Robinson Jeffers

(10 January 1887 – 20 January 1962 / Allegheny, Pennsylvania)

Robinson Jeffers Poems

121. July Fourth By The Ocean 1/13/2003
122. Boats In A Fog 4/12/2010
123. The Purse-Seine 1/13/2003
124. The Epic Stars 1/13/2003
125. Contrast 1/13/2003
126. Love The Wild Swan 1/13/2003
127. Apology For Bad Dreams 4/12/2010
128. To The Stone-Cutters 1/13/2003
129. Rock And Hawk 1/13/2003
130. The Stars Go Over The Lonely Ocean 1/13/2003
131. Inscription For A Gravestone 4/12/2010
132. Ascent To The Sierras 1/13/2003
133. Ave Caesar 1/13/2003
134. Carmel Point 1/13/2003
135. Shine, Perishing Republic 1/13/2003
136. Contemplation Of The Sword 1/13/2003
137. Fire On The Hills 1/13/2003
138. Be Angry At The Sun 1/13/2003
139. Vulture 1/13/2003
140. The Answer 1/13/2003
141. Hurt Hawks 1/13/2003

Comments about Robinson Jeffers

  • Anthony White (9/12/2011 1:23:00 PM)

    In a strange way, his lack of popularity is probably a testimony to his insight; people are shy of hearing what disagrees with the common view. His ability to look beyond the tepid matters of today reminds me of the work of David Jones, someone else maturing gently in obscurity.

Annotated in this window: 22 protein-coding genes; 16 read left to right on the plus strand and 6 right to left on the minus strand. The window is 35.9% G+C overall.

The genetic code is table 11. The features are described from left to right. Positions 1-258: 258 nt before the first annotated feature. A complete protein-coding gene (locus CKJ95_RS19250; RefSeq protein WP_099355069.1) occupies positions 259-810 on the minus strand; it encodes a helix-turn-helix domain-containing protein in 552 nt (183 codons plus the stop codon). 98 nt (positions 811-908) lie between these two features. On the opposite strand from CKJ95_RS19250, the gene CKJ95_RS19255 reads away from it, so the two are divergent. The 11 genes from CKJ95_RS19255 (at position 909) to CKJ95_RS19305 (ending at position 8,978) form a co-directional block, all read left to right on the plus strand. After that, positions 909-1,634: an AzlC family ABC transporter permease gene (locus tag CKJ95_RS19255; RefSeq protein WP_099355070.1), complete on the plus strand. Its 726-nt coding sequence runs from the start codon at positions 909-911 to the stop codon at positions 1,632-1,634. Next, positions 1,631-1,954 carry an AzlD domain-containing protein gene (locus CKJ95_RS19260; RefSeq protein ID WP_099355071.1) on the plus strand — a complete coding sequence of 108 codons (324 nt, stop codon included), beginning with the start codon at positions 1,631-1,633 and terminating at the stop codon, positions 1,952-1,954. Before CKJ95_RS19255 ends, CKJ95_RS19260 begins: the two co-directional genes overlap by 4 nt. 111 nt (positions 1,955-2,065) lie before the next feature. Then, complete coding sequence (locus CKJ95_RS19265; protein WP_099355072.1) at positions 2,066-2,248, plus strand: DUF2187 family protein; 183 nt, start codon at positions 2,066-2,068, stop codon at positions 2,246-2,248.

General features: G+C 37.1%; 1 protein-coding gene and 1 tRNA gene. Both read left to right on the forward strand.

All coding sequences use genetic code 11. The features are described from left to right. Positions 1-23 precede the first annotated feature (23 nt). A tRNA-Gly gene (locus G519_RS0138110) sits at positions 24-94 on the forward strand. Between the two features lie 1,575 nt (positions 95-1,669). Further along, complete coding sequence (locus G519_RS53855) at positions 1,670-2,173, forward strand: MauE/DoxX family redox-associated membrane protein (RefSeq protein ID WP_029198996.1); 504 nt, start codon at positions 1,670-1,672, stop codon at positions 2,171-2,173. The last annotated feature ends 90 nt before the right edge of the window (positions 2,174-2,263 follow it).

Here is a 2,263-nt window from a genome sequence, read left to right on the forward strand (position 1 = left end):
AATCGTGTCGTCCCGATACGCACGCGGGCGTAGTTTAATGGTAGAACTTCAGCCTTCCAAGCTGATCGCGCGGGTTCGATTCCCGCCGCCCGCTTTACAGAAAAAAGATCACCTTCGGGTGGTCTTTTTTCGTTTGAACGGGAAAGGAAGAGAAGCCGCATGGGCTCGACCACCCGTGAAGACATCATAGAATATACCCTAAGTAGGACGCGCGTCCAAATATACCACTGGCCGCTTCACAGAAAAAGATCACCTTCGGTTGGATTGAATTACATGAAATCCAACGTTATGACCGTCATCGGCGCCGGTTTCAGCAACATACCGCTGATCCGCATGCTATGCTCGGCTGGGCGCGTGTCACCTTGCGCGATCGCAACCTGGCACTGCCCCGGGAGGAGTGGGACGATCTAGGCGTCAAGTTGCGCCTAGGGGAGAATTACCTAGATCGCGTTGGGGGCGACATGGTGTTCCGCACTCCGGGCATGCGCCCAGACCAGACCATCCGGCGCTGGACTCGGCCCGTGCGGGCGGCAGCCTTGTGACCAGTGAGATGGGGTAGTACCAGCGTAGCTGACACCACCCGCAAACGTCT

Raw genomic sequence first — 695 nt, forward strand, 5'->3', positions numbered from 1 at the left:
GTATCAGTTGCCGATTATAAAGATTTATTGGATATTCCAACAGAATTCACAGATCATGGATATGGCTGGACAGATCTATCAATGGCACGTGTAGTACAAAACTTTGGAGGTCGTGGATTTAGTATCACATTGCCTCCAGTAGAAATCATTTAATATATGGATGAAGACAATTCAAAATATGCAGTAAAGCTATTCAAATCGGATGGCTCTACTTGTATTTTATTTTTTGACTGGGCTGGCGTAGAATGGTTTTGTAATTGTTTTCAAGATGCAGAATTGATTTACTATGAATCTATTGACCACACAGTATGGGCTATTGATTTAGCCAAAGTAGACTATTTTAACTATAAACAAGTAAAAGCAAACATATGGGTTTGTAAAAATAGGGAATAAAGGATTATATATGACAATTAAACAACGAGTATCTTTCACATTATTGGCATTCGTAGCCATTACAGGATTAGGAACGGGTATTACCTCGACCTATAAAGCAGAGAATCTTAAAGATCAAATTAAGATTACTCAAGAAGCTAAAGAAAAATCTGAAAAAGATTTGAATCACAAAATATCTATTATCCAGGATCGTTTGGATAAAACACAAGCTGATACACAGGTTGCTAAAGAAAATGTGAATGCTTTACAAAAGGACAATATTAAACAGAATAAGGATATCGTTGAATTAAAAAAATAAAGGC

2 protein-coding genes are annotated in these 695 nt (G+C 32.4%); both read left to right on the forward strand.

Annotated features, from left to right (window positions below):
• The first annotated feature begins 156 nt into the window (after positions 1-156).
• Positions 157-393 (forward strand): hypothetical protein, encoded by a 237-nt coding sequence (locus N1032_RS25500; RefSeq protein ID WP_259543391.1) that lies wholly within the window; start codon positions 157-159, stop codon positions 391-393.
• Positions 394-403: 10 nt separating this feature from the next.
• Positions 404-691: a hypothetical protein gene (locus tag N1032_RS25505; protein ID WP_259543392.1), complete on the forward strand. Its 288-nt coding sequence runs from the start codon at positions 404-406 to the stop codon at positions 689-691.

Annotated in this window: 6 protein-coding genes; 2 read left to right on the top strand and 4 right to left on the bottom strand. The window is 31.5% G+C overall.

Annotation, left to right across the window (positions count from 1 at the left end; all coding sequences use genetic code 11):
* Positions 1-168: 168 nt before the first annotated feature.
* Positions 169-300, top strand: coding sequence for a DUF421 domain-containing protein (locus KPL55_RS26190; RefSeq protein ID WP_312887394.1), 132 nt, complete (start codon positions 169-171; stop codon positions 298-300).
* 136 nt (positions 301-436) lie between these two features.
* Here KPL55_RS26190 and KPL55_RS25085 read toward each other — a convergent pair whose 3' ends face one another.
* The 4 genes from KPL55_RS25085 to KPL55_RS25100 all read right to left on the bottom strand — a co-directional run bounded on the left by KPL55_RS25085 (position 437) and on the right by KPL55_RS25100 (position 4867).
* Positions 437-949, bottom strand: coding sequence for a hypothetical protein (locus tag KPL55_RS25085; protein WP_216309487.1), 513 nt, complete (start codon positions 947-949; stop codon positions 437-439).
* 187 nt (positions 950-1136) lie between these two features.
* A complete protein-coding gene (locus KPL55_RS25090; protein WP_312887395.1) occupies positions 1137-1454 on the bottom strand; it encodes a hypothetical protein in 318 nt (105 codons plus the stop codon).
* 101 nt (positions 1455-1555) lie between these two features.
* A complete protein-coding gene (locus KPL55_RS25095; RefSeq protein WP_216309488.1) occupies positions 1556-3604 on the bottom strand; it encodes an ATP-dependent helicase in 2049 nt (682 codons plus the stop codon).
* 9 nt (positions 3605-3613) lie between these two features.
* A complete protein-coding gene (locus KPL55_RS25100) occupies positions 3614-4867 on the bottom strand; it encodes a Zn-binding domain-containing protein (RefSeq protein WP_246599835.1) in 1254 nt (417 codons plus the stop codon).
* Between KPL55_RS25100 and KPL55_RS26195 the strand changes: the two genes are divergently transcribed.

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  • Yacov Mitchenko (7/19/2010 11:53:00 PM)

    Robinson Jeffers is a criminally underrated poet, easily the equal of Eliot and Frost (and in my view a better poet than either) . 'Hurt Hawks' and 'Vulture' are among the best animals poems I have read in the language. He's a formidable epic poet, and is generally more successful than the other major English poets at long narratives.

Best Poem of Robinson Jeffers

Hurt Hawks

I

The broken pillar of the wing jags from the clotted shoulder,
The wing trails like a banner in defeat,

No more to use the sky forever but live with famine
And pain a few days: cat nor coyote
Will shorten the week of waiting for death, there is game without talons.

He stands under the oak-bush and waits
The lame feet of salvation; at night he remembers freedom
And flies in a dream, the dawns ruin it.

He is strong and pain is worse to the strong, incapacity is worse.
The curs of the day come and torment him
At distance, no one but death the ...

Read the full of Hurt Hawks

So Many Blood-Lakes

We have now won two world-wars, neither of which concerned us, we were
slipped in. We have levelled the powers
Of Europe, that were the powers of the world, into rubble and
dependence. We have won two wars and a third is comming.

This one--will not be so easy. We were at ease while the powers of the
world were split into factions: we've changed that.
We have enjoyed fine dreams; we have dreamed of unifying the world; we
are unifying it--against us.

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